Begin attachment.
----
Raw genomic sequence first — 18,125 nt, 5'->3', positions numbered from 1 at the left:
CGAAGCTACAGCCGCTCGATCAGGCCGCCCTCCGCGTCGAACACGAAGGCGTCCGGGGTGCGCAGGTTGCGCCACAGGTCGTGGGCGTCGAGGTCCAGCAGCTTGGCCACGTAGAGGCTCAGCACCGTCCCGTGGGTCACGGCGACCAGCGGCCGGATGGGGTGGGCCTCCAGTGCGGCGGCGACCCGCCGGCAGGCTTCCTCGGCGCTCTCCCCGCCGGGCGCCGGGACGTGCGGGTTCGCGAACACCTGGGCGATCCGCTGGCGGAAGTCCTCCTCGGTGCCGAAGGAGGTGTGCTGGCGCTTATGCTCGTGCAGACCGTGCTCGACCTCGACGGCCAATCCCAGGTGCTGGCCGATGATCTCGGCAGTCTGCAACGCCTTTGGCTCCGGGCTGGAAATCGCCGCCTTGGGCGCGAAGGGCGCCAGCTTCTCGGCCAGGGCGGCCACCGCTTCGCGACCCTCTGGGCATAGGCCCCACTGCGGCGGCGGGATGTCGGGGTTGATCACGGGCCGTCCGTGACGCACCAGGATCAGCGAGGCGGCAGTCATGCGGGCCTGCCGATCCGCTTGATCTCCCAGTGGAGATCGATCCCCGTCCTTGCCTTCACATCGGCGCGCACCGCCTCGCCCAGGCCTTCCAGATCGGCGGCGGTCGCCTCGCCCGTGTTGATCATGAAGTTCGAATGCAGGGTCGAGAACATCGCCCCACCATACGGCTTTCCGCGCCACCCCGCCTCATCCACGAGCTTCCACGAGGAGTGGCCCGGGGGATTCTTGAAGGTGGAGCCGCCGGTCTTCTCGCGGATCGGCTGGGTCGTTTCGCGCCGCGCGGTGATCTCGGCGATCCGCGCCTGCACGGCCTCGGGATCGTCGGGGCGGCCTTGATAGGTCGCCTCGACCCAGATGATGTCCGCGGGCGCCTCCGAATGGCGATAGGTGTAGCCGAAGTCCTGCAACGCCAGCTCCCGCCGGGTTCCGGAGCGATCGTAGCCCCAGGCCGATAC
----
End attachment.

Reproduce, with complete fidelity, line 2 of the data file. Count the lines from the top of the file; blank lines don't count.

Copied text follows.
CGAAGCTACAGCCGCTCGATCAGGCCGCCCTCCGCGTCGAACACGAAGGCGTCCGGGGTGCGCAGGTTGCGCCACAGGTCGTGGGCGTCGAGGTCCAGCAGCTTGGCCACGTAGAGGCTCAGCACCGTCCCGTGGGTCACGGCGACCAGCGGCCGGATGGGGTGGGCCTCCAGTGCGGCGGCGACCCGCCGGCAGGCTTCCTCGGCGCTCTCCCCGCCGGGCGCCGGGACGTGCGGGTTCGCGAACACCTGGGCGATCCGCTGGCGGAAGTCCTCCTCGGTGCCGAAGGAGGTGTGCTGGCGCTTATGCTCGTGCAGACCGTGCTCGACCTCGACGGCCAATCCCAGGTGCTGGCCGATGATCTCGGCAGTCTGCAACGCCTTTGGCTCCGGGCTGGAAATCGCCGCCTTGGGCGCGAAGGGCGCCAGCTTCTCGGCCAGGGCGGCCACCGCTTCGCGACCCTCTGGGCATAGGCCCCACTGCGGCGGCGGGATGTCGGGGTTGATCACGGGCCGTCCGTGACGCACCAGGATCAGCGAGGCGGCAGTCATGCGGGCCTGCCGATCCGCTTGATCTCCCAGTGGAGATCGATCCCCGTCCTTGCCTTCACATCGGCGCGCACCGCCTCGCCCAGGCCTTCCAGATCGGCGGCGGTCGCCTCGCCCGTGTTGATCATGAAGTTCGAATGCAGGGTCGAGAACATCGCCCCACCATACGGCTTTCCGCGCCACCCCGCCTCATCCACGAGCTTCCACGAGGAGTGGCCCGGGGGATTCTTGAAGGTGGAGCCGCCGGTCTTCTCGCGGATCGGCTGGGTCGTTTCGCGCCGCGCGGTGATCTCGGCGATCCGCGCCTGCACGGCCTCGGGATCGTCGGGGCGGCCTTGATAGGTCGCCTCGACCCAGATGATGTCCGCGGGCGCCTCCGAATGGCGATAGGTGTAGCCGAAGTCCTGCAACGCCAGCTCCCGCCGGGTTCCGGAGCGATCGTAGCCCCAGGCCGATAC